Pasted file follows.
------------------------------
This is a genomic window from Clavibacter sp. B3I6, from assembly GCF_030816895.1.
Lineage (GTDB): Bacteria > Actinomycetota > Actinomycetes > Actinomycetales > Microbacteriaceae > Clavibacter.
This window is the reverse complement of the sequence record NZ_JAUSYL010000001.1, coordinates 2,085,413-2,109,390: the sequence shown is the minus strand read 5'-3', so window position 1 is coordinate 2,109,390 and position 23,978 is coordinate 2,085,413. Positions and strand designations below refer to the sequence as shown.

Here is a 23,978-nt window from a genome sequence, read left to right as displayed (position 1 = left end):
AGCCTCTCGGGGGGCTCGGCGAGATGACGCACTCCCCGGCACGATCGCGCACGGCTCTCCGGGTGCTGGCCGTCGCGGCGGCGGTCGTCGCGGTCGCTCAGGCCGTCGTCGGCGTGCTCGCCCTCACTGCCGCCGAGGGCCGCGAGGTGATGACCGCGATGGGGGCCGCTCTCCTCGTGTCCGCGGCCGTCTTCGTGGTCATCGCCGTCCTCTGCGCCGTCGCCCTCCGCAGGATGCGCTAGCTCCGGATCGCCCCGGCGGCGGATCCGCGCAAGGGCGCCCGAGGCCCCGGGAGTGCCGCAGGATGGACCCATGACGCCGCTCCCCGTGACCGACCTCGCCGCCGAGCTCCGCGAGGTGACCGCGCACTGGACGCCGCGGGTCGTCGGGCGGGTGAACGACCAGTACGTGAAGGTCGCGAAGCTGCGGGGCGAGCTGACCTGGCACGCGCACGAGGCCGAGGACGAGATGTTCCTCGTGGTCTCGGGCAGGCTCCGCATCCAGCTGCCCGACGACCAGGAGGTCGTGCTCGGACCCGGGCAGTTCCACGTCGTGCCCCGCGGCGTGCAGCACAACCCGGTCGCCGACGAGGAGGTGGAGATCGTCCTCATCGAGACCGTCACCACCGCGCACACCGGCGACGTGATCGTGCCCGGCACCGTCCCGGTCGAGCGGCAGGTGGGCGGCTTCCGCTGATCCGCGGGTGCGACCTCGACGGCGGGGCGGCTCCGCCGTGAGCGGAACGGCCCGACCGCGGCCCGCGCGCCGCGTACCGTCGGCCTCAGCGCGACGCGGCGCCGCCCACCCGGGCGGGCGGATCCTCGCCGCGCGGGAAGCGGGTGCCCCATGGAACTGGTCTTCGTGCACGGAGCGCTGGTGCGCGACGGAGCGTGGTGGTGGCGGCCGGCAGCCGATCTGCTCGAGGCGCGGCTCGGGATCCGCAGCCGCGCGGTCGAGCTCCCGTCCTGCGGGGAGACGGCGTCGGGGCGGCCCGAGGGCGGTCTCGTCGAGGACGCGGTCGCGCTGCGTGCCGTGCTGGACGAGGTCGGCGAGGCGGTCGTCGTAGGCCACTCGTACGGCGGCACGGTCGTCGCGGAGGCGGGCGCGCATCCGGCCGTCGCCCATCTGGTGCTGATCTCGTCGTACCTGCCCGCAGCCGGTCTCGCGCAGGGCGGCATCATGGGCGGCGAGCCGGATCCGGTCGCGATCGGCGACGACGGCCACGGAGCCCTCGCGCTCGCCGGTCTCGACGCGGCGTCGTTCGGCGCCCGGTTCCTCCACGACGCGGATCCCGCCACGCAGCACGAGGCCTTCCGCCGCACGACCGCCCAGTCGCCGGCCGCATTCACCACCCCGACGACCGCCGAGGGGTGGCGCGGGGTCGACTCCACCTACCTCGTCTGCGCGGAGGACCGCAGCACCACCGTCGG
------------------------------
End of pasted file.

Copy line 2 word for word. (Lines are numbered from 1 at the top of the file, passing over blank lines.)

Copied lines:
Lineage (GTDB): Bacteria > Actinomycetota > Actinomycetes > Actinomycetales > Microbacteriaceae > Clavibacter.